Figures released by charity show total number of magistrates dropped from 23,997 in January last year to 22,160 last month
According to the charity 56 per cent of magistrates are over 60, compared to 32 per cent in 1999
The number of magistrates in England and Wales fell by over 1,800 last year, according to new figures.
There are now 7,110 fewer magistrates than in 2009, and they are older and less representative of ethnic minority communities than in 1999.
Figures released by the Judicial Office to Transform Justice, a charity campaigning for fair and effective justice, show that the total number of magistrates dropped from 23,997 in January last year to 22,160 last month, which is a reduction of 1,837.
Some 990 retired last year, while 919 resigned. Just 300 new magistrates were appointed.
Penelope Gibbs, Transform Justice director, said: “If the number of magistrates continues to shrink as rapidly as it has done recently, numbers will very soon dip below 20,000 and recruitment will grind to a halt.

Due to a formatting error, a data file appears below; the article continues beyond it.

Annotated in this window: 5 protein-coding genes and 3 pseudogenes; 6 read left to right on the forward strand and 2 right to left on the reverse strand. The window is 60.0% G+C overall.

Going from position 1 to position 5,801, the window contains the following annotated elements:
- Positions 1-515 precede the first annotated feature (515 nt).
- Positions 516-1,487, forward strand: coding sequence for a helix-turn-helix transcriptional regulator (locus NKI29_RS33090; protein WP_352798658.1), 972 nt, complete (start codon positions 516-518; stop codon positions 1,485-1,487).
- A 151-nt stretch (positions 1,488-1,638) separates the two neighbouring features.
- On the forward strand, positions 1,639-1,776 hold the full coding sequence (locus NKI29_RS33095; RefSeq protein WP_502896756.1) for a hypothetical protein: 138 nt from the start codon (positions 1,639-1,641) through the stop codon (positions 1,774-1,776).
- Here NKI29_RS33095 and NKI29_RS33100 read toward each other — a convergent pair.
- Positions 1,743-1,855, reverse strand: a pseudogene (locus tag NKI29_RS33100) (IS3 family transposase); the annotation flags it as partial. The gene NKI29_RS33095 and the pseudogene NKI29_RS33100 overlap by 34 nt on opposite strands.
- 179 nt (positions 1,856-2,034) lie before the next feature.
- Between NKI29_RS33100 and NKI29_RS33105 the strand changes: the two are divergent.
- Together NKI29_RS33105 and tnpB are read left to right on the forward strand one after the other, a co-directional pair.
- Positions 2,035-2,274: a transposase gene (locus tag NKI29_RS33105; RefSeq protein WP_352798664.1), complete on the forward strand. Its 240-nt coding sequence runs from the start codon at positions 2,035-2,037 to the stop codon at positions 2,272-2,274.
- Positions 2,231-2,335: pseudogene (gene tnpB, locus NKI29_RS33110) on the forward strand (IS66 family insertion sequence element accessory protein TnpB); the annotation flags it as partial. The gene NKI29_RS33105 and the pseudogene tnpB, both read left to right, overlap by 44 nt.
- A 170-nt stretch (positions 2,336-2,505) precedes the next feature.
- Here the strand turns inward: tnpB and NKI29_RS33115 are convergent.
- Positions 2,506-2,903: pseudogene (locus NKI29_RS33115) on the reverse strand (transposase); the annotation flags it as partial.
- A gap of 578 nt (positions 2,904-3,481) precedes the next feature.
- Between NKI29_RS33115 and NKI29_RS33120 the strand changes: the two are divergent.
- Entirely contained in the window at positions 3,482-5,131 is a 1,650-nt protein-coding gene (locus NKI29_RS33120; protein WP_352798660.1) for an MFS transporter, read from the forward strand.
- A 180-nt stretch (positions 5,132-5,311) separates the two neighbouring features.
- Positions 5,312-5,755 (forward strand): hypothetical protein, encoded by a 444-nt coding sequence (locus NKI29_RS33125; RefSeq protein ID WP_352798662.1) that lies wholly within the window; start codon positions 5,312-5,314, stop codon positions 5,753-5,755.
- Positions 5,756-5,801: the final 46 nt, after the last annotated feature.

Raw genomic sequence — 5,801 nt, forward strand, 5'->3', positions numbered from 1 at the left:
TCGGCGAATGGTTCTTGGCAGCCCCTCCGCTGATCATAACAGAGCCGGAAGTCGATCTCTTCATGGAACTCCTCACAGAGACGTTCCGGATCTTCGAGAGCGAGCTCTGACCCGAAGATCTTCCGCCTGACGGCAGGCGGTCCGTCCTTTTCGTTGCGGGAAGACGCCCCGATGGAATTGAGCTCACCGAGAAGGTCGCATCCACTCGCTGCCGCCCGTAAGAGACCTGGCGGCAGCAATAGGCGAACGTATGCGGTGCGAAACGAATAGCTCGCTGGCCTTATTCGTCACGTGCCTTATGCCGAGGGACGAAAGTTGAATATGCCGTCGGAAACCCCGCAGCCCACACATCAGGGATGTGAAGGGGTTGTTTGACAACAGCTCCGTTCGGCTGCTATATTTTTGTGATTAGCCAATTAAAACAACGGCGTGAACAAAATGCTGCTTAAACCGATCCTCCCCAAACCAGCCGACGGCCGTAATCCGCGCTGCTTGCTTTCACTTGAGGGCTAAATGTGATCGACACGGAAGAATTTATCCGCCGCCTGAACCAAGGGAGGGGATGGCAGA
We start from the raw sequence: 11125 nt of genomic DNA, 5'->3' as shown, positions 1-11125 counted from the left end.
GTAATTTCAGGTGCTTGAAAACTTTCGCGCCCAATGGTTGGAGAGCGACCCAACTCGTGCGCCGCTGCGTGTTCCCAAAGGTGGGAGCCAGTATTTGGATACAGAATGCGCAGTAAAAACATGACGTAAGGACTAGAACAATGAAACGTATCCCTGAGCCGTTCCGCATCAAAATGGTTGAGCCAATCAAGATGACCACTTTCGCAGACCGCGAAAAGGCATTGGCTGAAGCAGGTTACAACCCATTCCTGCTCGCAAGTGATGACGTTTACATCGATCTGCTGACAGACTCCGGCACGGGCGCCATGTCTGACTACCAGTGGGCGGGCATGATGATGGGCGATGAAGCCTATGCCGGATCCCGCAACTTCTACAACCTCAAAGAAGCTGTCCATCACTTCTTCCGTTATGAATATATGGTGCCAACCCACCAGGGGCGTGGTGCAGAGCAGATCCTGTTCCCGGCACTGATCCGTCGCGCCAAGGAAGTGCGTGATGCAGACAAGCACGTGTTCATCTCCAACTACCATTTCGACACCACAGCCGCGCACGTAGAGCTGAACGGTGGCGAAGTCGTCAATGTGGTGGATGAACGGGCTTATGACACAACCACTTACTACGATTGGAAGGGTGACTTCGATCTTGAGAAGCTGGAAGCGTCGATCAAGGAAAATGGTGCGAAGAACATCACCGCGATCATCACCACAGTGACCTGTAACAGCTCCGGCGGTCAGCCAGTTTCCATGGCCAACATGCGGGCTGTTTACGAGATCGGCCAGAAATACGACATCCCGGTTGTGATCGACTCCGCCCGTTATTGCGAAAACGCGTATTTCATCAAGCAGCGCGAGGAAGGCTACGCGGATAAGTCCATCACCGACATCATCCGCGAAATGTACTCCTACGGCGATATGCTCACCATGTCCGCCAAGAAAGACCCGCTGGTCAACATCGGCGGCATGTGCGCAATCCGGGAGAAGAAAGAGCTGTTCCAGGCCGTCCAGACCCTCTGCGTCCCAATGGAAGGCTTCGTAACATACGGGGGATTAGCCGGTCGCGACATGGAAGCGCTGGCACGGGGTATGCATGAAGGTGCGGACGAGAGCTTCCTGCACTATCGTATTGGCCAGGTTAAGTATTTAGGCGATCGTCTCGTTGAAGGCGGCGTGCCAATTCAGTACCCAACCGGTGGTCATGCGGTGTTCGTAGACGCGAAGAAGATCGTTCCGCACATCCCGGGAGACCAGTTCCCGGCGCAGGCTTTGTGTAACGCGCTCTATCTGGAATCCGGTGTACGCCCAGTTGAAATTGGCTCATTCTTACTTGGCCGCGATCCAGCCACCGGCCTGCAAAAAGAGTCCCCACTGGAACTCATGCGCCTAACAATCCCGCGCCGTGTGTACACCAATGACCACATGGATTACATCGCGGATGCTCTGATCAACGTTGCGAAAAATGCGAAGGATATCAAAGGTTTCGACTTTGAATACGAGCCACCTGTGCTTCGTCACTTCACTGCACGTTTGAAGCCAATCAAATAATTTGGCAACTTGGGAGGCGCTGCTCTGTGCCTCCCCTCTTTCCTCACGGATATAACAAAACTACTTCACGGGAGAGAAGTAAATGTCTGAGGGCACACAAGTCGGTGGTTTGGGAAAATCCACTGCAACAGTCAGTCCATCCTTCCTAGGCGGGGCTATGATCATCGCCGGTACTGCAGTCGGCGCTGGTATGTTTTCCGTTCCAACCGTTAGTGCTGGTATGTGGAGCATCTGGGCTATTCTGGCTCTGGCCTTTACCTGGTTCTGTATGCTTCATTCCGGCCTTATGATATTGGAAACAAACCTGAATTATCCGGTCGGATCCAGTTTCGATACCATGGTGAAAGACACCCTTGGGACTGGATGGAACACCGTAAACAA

“Courtrooms where every magistrate on the bench is over 60 will become common. If magistrates are to remain representatives of the people, radical steps need to be taken to increase recruitment, and to attract younger and more diverse candidates.”
According to the charity 56 per cent of magistrates are over 60, compared to 32 per cent in 1999.
Meanwhile the deficit between the number of ethnic minorities who are magistrates compared to their proportion of the total population has increased, from 2% in 1999 to 6% now.
Number of magistrates down by 1,800
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